Bullying is a fundamental problem in most schools. The sad reality is that there’s a chance that a kid gets bullied. Even sadder, many of these bullying incidents go unnoticed or unreported.
Bullying doesn’t only happen in the classroom. It can also occur at the school playground, canteens, and restrooms. It can happen on the school bus, too. As someone in charge of the students on the bus, PA school bus drivers have a legal and ethical responsibility to ensure the children feel safe and welcome on the bus.
Many schools impose anti-bullying rules and laws framed to prevent bullying that happens while at school or on the school bus. One of every five (20.2%) students reports they have been bullied.
Bullying can take several forms, such as:
- Physical (hitting, beating, punching)
- Verbal (teasing, name-calling, threats)
- Emotional (threats, intimidation, social exclusion)
- Racist bullying
- Cyberbullying (online threats, online harassment, hate messages, impersonation, and other online and digital abuse)
NOTE: children with disabilities may have a higher risk of being bullied.
Having communication skills is one of the essential traits of a good school bus driver. Being a trustworthy figure, that students, teachers, and parents rely on is vital. When students trust you enough, they won’t hesitate to tell you they are being bullied (or have seen a friend or another student being bullied).
With open communication, it is possible to know whether a child is being bullied or not. Unfortunately, many students hide they are being bullied in a school environment, in the classroom, or on the school bus.
So, as a school bus driver, how can you tell that a student is being bullied on the bus? How can you stop it?
School children being picked on aren’t always comfortable telling others about it or feel ashamed of asking others for help. But if you have something called “parent’s intuition,” you can easily pick up signs that your child is being bullied.
A child who appears quiet or uncommunicative may be a sign. Or they may seem moody, anxious, teary, or depressed as they get on or off the bus. You may not suspect that something is wrong until your child starts coming up with excuses not to take the school bus or avoid going to school altogether. Those are warning signs that a child might be bullied.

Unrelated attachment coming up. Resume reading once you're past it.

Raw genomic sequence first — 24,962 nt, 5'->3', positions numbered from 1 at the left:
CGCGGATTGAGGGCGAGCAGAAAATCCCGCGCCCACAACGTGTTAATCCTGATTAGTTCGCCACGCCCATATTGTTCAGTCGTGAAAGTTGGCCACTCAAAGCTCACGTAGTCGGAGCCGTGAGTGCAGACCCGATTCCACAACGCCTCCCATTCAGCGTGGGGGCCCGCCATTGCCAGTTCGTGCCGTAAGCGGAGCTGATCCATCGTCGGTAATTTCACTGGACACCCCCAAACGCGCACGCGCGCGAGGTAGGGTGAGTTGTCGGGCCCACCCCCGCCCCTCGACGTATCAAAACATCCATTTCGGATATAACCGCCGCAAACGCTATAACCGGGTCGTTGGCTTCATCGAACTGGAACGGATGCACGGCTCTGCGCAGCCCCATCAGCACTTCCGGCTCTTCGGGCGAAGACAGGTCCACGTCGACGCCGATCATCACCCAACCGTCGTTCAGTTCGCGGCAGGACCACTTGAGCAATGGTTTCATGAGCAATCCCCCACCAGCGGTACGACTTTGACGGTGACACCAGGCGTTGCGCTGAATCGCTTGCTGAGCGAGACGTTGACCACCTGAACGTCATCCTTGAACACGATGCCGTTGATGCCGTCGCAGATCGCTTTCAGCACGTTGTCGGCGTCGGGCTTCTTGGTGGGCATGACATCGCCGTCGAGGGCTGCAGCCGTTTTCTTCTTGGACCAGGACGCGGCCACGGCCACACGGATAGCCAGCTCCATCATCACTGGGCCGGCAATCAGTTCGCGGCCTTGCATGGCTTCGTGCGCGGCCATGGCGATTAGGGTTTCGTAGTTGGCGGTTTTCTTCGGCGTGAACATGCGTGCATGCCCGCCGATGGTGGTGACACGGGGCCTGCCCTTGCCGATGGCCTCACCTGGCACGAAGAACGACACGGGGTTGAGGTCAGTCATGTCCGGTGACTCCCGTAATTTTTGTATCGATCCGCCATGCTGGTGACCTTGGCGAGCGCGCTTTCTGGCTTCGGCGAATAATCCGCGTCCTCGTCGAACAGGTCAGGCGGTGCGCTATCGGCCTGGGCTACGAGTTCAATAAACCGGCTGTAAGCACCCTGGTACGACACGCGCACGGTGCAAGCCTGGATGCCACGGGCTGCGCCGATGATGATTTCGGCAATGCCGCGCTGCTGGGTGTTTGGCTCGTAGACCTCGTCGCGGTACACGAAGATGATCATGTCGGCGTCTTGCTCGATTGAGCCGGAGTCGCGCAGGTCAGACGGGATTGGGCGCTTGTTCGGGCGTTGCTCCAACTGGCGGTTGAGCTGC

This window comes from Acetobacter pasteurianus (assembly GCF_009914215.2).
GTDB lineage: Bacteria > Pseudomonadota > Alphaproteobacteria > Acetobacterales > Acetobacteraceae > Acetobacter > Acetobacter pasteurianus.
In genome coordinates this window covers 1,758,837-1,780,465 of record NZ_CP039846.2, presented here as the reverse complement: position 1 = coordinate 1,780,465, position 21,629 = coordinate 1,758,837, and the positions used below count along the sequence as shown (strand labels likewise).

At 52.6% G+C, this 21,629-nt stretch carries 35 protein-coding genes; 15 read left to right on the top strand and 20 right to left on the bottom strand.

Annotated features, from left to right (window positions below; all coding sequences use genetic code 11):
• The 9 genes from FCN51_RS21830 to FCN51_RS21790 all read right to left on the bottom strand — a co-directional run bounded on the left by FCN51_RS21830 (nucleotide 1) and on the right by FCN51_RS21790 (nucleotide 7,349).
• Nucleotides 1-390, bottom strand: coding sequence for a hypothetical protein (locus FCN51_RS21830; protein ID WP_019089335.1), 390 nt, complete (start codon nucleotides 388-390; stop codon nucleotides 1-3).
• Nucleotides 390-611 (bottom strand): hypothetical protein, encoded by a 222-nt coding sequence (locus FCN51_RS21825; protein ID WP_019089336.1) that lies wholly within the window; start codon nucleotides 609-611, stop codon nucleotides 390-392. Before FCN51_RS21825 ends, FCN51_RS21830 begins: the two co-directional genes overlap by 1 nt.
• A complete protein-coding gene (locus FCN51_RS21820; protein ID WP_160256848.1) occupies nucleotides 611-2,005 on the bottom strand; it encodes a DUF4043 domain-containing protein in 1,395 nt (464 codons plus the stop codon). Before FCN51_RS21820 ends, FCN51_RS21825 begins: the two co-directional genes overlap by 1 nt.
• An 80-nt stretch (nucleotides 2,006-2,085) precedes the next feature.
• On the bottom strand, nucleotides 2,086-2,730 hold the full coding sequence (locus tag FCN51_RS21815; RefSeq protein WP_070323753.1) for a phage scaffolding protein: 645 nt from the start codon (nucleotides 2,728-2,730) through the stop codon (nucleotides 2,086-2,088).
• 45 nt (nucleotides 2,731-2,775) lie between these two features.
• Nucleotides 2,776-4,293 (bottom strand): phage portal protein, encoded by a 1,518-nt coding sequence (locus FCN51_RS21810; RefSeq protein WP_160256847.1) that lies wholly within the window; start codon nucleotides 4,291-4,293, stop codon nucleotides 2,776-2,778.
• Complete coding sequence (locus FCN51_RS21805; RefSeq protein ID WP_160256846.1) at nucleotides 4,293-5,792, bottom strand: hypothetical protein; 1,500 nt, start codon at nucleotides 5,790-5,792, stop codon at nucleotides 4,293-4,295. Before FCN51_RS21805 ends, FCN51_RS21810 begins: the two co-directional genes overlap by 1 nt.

Have you noticed that your child may get on and off the bus with torn, damaged, or missing parts of their clothing, books, or other belongings? It can also be a warning sign of bullying and abuse. If your child has unexplained scratches, cuts, and bruises on their face and body, consider them red flags that should be addressed immediately.
Bullying can also cause stress-related physical symptoms in your child. They may frequently complain of headaches, stomachaches, dizziness, nausea, or other physical ailments. Please realize that these children don’t have conscious control over these symptoms, and they’re not pretending or making these things up.
Many school children don’t report bullying because they are afraid. They worry that it will lead to retribution or more bullying if they do so. Sometimes, younger schoolchildren may not recognize such acts as bullying or don’t know what to call them. Of course, some bullies will threaten other kids about what can happen to them if they tell their bullying to someone else.
Bullied children may have few friends with whom they spend their time. It’s good to ask them directly, but straightforward questions like, “Do you have friends in school?” or “How are the other kids in school?” It will compel kids to answer your questions about how they are being treated by the other kids (or sometimes, teachers, principals, or others from the school staff). Their answers can provide you with some helpful clues.
It’s also important to keep in constant touch with the school authorities. Ask the teacher how their students do in school, how active they are, and how the other children are treating them.
If bullying happens on the school bus, support the school authorities to deal with the issue. It’s also good to provide emotional support to the bullied child and tell them that they don’t deserve it, and you will be there to help them in any way you can.
It’s an adult’s job to keep the children safe. But as a bus driver, you cannot constantly monitor or intervene, especially if the bullying happens outside the school bus or when you’re focused on the road. Even though you would stand up for them, it is also essential for them to learn to stand up for themselves. Teach your child to be proactive to learn to be bolder and more assertive without being offensive.
If your child isn’t a direct victim but has witnessed another student being bullied on the bus, you can still help them report the bullying behavior to the school authorities. Depending on their age, condition, or situation, children who see the bullying on the bus may feel hesitant to get involved. But as a bus driver, you can encourage children to speak up if they witness the bullying on the school bus. Speaking up can have a significant effect because bullies often back off when someone calls out their behavior. It’s also imperative to have conversations with your child and tell them that it’s never okay to join in on the bullying.
School buses are extensions of the school environment, so they’re likely covered in your school’s anti-bullying policies. As PA school bus drivers, there are many rewards to the job. Learning about your school’s bullying prevention policies is also a part of your duty to make sure that the children feel safe while they’re on the school bus.
If you are interested in becoming a PA school bus driver, check out the available positions at https://schoolbushero.com/jobs.